The Casino was built by Rudolph Aronson, who, like Tony Pastor and many another Broadway impresario, began his career as a performer and left his mark as an entrepreneur. Aronson’s background was very different from Pastor’s. Born in 1856, Aronson was a classical pianist, composer, and conductor who traveled to Europe as a young man for further musical training. In Paris, he passed many a happy hour at the “concert gardens” that lined the Champs-Elysées. He dreamed of opening up just such a spot along Broadway, but was thwarted by the high price of land. Then he had a revelation, which he later recorded in his memoirs: “Why not utilize for garden purposes the roof of the building I hope to erect, and thus escape the enormous cost of valuable ground?” He even dreamed up the expression “roof garden.”

The Casino Roof Garden consisted of a circular open-air promenade trimmed in blue, white, and gold, like the theater itself. A tiled arcade, running from the tower to the corner of the building, allowed patrons to watch the pedestrians on Broadway’s blazing pavements. The roof garden featured a rustic theme, with embowered hideaways and shrubbery and plants scattered among the café tables; hidden gas jets cast a romantic glow over the scene, while the colored lights of the Casino lit up the street below. Patrons could listen to the orchestra up on a stage, or watch the performance downstairs through an opening in the theater roof. On opening night, July 8, 1883, the orchestra presented Johann Strauss’s operetta The Queen’s Lace Handkerchief while patrons enjoyed coffee, ice cream, and light beverages brought up from a restaurant downstairs. For New Yorkers accustomed to baking helplessly in the summer heat, it must have been a transporting experience. An obviously delighted critic for The New York World wrote, “It is now possible to sit at a table and drink your beer or wine fanned by the night breeze and at the same time look down upon the performance of a comic opera or listen to the music of Mr. Aronson’s orchestra.”

Within a decade, the city was said to be “roof-garden daft,” with theaters up and down Broadway offering entertainment beneath the stars. And as the roof garden became more popular it became less elegant and constrained, more democratic and informal; both men and women wore shirtsleeves, and many of the customers were out-of-towners treating themselves to a night on Broadway. The entertainment became far more populist as well. The roof gardens began offering variety shows, specializing in “dumb acts” like jugglers, acrobats, and animal performers, acts that could be enjoyed perfectly well amidst the noise of drinking and talking. There was a rage for “skirt dancers,” women who wore calf-length skirts and long underskirts and struck balletic poses and made sweeping gestures which showed off their bodies. Aronson himself lost control of his theater in 1892 but hung on to the roof garden, making a success of a high-class Parisian-style “revue.” The following year he lost control of the roof garden as well, and spent much of the rest of his life traveling the world, hobnobbing with the great composers he so much admired. He himself left behind no music of any importance, but he had invented something more important in the history of Broadway: a new and charming way of experiencing life. The roof garden was a delightful setting that put people at their ease, and that helped define the dreamy pleasure-world of Broadway for the next thirty years.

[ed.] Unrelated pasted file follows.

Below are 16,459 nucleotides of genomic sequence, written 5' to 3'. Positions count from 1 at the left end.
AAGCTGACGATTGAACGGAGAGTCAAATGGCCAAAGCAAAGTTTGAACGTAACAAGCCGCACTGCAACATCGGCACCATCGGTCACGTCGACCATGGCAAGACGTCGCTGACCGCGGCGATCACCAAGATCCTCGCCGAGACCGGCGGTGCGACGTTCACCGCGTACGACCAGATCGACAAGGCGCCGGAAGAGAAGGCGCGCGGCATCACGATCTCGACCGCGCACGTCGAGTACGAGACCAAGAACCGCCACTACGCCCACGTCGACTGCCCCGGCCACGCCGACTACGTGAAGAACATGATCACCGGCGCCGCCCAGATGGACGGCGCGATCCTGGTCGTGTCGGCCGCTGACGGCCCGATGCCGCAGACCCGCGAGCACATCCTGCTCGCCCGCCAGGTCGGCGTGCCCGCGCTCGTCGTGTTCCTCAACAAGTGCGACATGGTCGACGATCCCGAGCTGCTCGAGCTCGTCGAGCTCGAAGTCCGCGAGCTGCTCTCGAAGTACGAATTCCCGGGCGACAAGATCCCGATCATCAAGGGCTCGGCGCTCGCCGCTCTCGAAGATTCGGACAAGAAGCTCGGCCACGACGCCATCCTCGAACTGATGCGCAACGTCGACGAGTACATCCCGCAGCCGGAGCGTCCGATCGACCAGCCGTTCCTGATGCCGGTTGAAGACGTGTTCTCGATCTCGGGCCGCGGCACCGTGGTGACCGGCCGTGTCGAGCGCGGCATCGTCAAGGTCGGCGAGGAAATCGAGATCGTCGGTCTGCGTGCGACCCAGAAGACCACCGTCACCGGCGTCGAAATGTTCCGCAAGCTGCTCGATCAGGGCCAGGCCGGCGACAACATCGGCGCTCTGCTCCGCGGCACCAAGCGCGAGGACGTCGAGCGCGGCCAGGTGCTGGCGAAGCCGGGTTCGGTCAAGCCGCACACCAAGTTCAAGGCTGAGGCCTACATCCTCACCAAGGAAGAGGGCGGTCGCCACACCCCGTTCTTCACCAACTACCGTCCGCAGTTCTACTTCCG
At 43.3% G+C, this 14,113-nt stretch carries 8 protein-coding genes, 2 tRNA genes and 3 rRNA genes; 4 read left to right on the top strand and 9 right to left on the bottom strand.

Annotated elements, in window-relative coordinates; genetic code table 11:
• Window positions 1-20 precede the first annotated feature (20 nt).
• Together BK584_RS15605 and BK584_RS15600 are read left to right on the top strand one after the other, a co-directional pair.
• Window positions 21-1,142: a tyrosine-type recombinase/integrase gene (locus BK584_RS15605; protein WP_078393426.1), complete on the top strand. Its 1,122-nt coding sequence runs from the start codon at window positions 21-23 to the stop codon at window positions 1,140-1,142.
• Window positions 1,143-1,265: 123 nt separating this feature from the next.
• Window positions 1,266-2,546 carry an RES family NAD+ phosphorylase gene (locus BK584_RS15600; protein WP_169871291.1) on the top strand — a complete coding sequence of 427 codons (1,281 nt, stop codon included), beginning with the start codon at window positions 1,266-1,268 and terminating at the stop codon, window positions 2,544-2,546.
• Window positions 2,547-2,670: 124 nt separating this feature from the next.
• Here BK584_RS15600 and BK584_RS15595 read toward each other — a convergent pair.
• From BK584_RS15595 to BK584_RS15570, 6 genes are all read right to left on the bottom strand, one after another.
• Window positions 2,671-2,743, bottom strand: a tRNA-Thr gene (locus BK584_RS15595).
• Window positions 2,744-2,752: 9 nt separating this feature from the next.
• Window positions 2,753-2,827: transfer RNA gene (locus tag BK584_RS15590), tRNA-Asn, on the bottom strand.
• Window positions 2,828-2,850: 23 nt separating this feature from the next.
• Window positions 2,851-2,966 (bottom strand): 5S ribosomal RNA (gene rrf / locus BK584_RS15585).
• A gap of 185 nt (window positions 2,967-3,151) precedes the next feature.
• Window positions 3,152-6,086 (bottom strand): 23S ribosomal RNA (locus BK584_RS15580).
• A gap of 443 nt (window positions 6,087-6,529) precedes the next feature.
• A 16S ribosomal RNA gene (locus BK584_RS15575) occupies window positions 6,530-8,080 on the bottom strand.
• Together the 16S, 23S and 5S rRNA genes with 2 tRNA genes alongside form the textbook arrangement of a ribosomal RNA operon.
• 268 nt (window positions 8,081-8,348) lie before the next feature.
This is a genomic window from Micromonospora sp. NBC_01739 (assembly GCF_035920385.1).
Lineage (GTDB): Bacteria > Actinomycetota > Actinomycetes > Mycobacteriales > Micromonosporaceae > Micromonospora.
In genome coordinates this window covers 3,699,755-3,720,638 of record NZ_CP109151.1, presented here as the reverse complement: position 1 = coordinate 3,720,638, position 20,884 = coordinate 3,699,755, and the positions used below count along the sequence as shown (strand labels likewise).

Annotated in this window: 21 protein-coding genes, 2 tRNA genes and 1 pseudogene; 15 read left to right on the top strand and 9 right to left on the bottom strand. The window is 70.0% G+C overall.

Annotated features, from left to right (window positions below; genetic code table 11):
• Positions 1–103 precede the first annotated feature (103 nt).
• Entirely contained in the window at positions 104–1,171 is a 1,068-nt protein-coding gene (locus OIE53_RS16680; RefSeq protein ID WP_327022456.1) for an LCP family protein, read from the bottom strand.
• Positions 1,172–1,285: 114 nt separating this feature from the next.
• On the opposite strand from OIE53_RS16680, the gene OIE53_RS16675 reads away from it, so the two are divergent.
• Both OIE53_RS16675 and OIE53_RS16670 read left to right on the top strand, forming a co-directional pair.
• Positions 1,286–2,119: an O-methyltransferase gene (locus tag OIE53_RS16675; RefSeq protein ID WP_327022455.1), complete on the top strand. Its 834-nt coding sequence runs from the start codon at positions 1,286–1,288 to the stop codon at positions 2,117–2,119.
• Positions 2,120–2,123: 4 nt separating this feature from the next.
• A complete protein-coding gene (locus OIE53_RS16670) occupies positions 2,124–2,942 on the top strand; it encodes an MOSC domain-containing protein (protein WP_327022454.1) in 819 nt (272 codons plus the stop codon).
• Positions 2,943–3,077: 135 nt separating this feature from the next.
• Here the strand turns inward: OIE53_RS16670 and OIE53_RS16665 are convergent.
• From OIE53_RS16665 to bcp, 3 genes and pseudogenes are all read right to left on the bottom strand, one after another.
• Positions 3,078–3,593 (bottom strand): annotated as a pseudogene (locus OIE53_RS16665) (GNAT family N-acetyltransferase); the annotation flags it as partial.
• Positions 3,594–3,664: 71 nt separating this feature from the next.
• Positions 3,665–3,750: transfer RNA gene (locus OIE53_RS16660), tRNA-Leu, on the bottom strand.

By the later years of the century, the whole experience of being in Broadway was becoming more open and fluid—more modern. Broadway was lined with electric streetlights, and all night long patrons and theater people, clubmen and chorus girls and gawking tourists, strolled up and down. The stretch between Madison Square and 42nd Street had come to be known as the Upper Rialto, and, as the author of The New Metropolis, a portrait of the city published in 1899, notes, “The best and worst of it is to be met here—stars, supers, soubrettes, specialists and managers alike. . . . The life of the street is as active at midnight as at noon, for the theatres create a constant patronage for the restaurants, which are crowded up to the early hours of the morning.”